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Lenore Skenazy
Lenore Skenazy
27 Aug 2015
Parents Don't Need to Be Perfect, Court Rules

All hail a huge victory for common sense, decent parents and a country otherwise gripped by "worst-first thinking"… Read More.

20 Aug 2015
How Helicoptered Kids Grow Up to Become Hypersensitive College Students

There's an idea taking root on college campuses that students cannot be exposed to any ideas, words or … Read More.

13 Aug 2015
A Lot of Bologna

Every time Ted Merwin sat down to research his new book, he would get hungry. After interviewing him, I had … Read More.

'Privacy Reclamation Consultant' and Other Future Careers


"A lawyer who specializes in gay divorce who can moonlight as a tattoo removal technician."

That was one of the winners of the humor contest I run in the magazine The Week. The contest question? With everyone getting laid off — often from jobs that have simply evaporated — what's one career that really shows some growth potential for the next couple of years?

The answers were as cute as they were nauseatingly on target. "Text Addiction Therapist" was one — though if I knew a person who really did that for a living, I'd call for an appointment. (And then I'd get stuck on her waiting list.) My younger son texts so much I have to pry the phone out of his hands as he's laying his head on the pillow. In fact, I just did! And I know he'll be texting again before he eats his Eggos. And possibly in between bites.

Another new job someone sent to the contest: "Privacy Reclamation Consultant." If you ever have posted a photo of yourself on Facebook doing anything other than hugging your grandkid or graduating from college, you can understand this one. It's so easy and fun to throw up (so to speak) photos from that party last weekend — a party that will stay fresh forever, thanks to the sticky nature of cyberdata. Old follies never die; they just... Well, that's it. They never die. They're always a click away, even for your future employer. Or spouse. Or gay divorce lawyer.

"Home Scrap Lumber Salesperson" — that one's self-explanatory. "Incumbent Employment Counselor" — ditto. "'Lost' Explainer." That's another professional I'd hire right away, as my ELDER son — the one not constantly texting — seems to have been constantly watching "Lost" instead. Now that it's finally over, he's reminiscing about all the characters and plot twists, and sometimes, despite his vow of adolescent non-communication, he can't help himself and actually talks to ME about the show.

"What an ending, when the dog lay down next to the guy who'd been a smoke ghost on the ship in the past in the future..." or whatever. Impossible to understand. Calling the "Lost" Explainer!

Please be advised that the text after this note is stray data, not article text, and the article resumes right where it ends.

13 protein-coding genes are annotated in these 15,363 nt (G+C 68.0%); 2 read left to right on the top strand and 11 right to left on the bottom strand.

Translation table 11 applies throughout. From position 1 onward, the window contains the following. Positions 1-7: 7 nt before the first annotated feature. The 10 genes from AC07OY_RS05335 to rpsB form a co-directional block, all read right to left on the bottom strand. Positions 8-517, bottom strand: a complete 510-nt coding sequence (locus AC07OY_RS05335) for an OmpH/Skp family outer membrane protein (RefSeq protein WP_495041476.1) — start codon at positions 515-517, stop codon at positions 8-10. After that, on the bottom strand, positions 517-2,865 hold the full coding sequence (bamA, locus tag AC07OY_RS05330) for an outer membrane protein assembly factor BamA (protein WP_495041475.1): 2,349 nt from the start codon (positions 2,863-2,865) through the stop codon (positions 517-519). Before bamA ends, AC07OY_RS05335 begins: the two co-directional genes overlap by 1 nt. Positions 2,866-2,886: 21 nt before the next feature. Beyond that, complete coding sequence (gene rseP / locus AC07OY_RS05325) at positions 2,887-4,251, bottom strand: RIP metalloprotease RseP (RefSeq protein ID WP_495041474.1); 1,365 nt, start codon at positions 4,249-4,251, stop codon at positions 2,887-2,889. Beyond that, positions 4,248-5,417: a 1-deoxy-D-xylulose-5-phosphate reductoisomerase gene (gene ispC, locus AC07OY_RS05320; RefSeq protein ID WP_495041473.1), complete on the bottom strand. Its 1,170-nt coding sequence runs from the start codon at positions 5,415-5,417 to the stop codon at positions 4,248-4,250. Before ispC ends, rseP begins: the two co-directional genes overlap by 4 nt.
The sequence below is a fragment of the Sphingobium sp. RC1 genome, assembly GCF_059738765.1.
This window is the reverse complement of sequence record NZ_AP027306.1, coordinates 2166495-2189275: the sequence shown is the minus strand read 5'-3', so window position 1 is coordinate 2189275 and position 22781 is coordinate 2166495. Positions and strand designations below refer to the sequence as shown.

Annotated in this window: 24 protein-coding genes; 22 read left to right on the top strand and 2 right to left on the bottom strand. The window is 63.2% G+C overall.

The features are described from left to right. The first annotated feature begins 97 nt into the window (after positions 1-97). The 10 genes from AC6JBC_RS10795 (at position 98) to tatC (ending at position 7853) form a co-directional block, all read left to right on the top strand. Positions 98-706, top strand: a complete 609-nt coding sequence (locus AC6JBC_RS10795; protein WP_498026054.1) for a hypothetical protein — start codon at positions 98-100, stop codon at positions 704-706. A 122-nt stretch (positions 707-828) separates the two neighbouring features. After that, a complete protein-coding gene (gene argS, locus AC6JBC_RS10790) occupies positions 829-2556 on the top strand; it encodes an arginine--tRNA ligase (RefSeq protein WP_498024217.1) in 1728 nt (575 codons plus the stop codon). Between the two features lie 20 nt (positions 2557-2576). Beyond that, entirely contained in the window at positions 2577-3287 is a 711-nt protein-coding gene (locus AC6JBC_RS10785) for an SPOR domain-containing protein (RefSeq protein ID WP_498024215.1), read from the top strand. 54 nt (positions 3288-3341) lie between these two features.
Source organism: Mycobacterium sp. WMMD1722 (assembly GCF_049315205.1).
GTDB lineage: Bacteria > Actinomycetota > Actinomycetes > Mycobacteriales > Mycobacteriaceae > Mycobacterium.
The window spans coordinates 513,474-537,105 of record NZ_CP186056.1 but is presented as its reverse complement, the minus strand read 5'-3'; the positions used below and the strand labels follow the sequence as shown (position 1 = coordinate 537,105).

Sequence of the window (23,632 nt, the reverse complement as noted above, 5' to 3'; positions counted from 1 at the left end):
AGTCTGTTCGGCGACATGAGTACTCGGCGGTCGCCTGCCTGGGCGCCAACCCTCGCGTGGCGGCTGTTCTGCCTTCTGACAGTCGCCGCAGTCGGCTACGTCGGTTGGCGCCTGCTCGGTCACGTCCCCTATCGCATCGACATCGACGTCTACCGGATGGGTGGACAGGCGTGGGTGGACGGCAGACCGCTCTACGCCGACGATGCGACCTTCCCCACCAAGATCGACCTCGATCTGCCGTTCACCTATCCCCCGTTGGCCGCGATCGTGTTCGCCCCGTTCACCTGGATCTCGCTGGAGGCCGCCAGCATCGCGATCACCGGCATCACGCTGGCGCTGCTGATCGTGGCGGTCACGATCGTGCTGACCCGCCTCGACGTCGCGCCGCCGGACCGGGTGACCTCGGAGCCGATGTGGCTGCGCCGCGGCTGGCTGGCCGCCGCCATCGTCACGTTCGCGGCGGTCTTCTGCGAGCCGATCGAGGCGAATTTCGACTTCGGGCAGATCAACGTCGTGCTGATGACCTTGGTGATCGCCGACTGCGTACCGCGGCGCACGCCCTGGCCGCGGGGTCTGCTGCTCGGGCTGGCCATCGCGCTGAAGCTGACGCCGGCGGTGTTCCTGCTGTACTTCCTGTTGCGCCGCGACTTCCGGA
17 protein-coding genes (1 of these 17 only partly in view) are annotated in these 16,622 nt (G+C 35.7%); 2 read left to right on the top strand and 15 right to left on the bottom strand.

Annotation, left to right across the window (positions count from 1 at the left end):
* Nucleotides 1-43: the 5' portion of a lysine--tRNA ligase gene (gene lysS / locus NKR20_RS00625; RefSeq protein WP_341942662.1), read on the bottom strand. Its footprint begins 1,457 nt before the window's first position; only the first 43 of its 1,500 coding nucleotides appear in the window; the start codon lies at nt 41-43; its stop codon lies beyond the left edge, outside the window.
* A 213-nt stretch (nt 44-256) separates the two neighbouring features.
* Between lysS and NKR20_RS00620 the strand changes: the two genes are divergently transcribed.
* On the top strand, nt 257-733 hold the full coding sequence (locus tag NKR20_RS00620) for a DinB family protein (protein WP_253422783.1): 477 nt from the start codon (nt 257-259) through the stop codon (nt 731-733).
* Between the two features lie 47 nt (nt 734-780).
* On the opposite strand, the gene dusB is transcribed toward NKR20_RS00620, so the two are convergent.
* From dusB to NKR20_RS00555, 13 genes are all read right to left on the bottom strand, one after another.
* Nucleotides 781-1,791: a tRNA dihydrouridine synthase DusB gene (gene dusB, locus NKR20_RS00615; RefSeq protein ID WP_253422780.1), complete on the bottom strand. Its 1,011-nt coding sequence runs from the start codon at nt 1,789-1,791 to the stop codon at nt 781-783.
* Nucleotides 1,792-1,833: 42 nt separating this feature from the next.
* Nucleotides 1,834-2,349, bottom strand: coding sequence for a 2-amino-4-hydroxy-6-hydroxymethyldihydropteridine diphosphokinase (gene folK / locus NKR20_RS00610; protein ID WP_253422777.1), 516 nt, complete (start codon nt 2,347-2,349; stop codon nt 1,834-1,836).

Heck. TEXTING the "Lost" Explainer!

Other growth fields? "Cannabisseur," which could truly come to be if medical marijuana paves the way and pot goes the way of gourmet coffee.

"BP Defense Lawyer." That'll pay well AND ride you through to retirement. (Might not serve you so well in the afterlife, though.)

"President of the United States of Google." "Black Market Primary Care Physician." "Oily Seafood Chef" — that one goes well with another suggestion, "Gulf Coast Fish Psychotherapist."

A fake job I'd actually LIKE is "Jobsolete Archivist," chronicling all those great careers that have bitten the dust, from blacksmith to telephone operator to Blockbuster employee. (Sorry, actual Blockbuster employees! You DID know it's coming. Right?)

Heck, even my own chosen field was represented by this harsh entry: "Editor in chief, Daily Newspaper. Part-time; flexible hours; work from home; no experience necessary."

Ha-ha. I'd chuckle more, but I have to hurry up and blog for free and open a tin of cat food. (Nope, I don't own a cat.)

In case you still want to eat the good stuff (tuna), other possibly booming fields include "Geriatric Obstetrician," "Veterinary Plastic Surgeon," "Tweeter Tutor" and "Bread Line Attendant." Or how about "Carbon Footprint Investigator" or "Social Network Surrogate"? And for those of you who don't want to waste your Ph.D.s, there's even a glamorous job opening up in academia: "Professor of Economics, University of Athens."

Lenore Skenazy is the author of "Who's the Blonde That Married What's-His-Name? The Ultimate Tip-of-the-Tongue Test of Everything You Know You Know — But Can't Remember Right Now" and "Free-Range Kids: How to Raise Safe, Self-Reliant Children (Without Going Nuts with Worry)." To find out more about Lenore Skenazy ( and read features by other Creators Syndicate writers and cartoonists, visit the Creators Syndicate Web page at



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